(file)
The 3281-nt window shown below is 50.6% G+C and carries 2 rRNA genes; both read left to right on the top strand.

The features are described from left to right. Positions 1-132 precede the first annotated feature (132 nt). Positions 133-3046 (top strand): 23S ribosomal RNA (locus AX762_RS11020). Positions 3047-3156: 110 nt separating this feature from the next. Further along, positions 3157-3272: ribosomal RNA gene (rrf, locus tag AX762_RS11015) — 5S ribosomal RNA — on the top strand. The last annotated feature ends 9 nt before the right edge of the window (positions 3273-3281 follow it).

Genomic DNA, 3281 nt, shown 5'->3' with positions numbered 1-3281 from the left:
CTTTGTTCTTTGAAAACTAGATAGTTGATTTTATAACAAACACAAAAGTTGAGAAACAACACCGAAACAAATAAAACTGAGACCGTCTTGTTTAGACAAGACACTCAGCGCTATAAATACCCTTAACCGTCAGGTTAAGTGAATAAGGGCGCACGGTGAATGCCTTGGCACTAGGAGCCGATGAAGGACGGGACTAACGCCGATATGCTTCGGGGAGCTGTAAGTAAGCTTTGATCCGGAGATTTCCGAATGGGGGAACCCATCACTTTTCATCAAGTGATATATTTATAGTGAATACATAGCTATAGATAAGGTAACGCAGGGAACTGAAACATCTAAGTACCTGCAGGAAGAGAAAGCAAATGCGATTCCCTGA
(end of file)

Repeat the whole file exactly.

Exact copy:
The 3281-nt window shown below is 50.6% G+C and carries 2 rRNA genes; both read left to right on the top strand.

The features are described from left to right. Positions 1-132 precede the first annotated feature (132 nt). Positions 133-3046 (top strand): 23S ribosomal RNA (locus AX762_RS11020). Positions 3047-3156: 110 nt separating this feature from the next. Further along, positions 3157-3272: ribosomal RNA gene (rrf, locus tag AX762_RS11015) — 5S ribosomal RNA — on the top strand. The last annotated feature ends 9 nt before the right edge of the window (positions 3273-3281 follow it).

Genomic DNA, 3281 nt, shown 5'->3' with positions numbered 1-3281 from the left:
CTTTGTTCTTTGAAAACTAGATAGTTGATTTTATAACAAACACAAAAGTTGAGAAACAACACCGAAACAAATAAAACTGAGACCGTCTTGTTTAGACAAGACACTCAGCGCTATAAATACCCTTAACCGTCAGGTTAAGTGAATAAGGGCGCACGGTGAATGCCTTGGCACTAGGAGCCGATGAAGGACGGGACTAACGCCGATATGCTTCGGGGAGCTGTAAGTAAGCTTTGATCCGGAGATTTCCGAATGGGGGAACCCATCACTTTTCATCAAGTGATATATTTATAGTGAATACATAGCTATAGATAAGGTAACGCAGGGAACTGAAACATCTAAGTACCTGCAGGAAGAGAAAGCAAATGCGATTCCCTGA